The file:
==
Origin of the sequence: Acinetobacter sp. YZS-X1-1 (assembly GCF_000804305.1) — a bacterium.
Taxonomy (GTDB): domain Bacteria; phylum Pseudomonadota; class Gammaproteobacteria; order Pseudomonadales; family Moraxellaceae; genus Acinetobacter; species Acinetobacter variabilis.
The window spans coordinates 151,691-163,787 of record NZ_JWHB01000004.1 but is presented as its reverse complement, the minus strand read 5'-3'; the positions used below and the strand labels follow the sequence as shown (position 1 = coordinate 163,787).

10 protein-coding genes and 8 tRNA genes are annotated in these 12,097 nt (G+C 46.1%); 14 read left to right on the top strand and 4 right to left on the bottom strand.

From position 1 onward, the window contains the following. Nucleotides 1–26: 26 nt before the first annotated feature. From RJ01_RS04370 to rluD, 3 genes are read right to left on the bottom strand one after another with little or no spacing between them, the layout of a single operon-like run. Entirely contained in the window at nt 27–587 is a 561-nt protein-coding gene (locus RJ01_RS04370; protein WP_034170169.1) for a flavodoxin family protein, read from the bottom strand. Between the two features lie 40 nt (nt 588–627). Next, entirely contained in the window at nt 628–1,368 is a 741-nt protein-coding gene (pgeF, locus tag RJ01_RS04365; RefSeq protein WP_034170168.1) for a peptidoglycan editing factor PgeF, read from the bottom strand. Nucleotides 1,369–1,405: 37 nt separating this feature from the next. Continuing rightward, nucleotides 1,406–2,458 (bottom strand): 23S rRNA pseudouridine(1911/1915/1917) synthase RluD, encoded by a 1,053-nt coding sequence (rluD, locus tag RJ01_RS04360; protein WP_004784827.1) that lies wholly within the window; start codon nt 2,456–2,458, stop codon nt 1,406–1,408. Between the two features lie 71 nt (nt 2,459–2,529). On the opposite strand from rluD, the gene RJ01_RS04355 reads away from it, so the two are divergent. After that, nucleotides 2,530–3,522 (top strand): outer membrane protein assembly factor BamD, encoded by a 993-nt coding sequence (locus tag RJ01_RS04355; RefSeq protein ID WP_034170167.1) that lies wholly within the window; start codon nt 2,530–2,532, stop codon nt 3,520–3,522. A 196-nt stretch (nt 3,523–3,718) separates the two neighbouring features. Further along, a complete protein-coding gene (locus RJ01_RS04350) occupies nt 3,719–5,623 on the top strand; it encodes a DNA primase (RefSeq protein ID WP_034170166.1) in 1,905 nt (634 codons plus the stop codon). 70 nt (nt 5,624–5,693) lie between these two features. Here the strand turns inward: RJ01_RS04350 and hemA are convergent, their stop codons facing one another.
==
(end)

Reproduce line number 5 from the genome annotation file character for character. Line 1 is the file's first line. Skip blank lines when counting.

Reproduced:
From position 1 onward, the window contains the following. Nucleotides 1–26: 26 nt before the first annotated feature. From RJ01_RS04370 to rluD, 3 genes are read right to left on the bottom strand one after another with little or no spacing between them, the layout of a single operon-like run. Entirely contained in the window at nt 27–587 is a 561-nt protein-coding gene (locus RJ01_RS04370; protein WP_034170169.1) for a flavodoxin family protein, read from the bottom strand. Between the two features lie 40 nt (nt 588–627). Next, entirely contained in the window at nt 628–1,368 is a 741-nt protein-coding gene (pgeF, locus tag RJ01_RS04365; RefSeq protein WP_034170168.1) for a peptidoglycan editing factor PgeF, read from the bottom strand. Nucleotides 1,369–1,405: 37 nt separating this feature from the next. Continuing rightward, nucleotides 1,406–2,458 (bottom strand): 23S rRNA pseudouridine(1911/1915/1917) synthase RluD, encoded by a 1,053-nt coding sequence (rluD, locus tag RJ01_RS04360; protein WP_004784827.1) that lies wholly within the window; start codon nt 2,456–2,458, stop codon nt 1,406–1,408. Between the two features lie 71 nt (nt 2,459–2,529). On the opposite strand from rluD, the gene RJ01_RS04355 reads away from it, so the two are divergent. After that, nucleotides 2,530–3,522 (top strand): outer membrane protein assembly factor BamD, encoded by a 993-nt coding sequence (locus tag RJ01_RS04355; RefSeq protein ID WP_034170167.1) that lies wholly within the window; start codon nt 2,530–2,532, stop codon nt 3,520–3,522. A 196-nt stretch (nt 3,523–3,718) separates the two neighbouring features. Further along, a complete protein-coding gene (locus RJ01_RS04350) occupies nt 3,719–5,623 on the top strand; it encodes a DNA primase (RefSeq protein ID WP_034170166.1) in 1,905 nt (634 codons plus the stop codon). 70 nt (nt 5,624–5,693) lie between these two features. Here the strand turns inward: RJ01_RS04350 and hemA are convergent, their stop codons facing one another.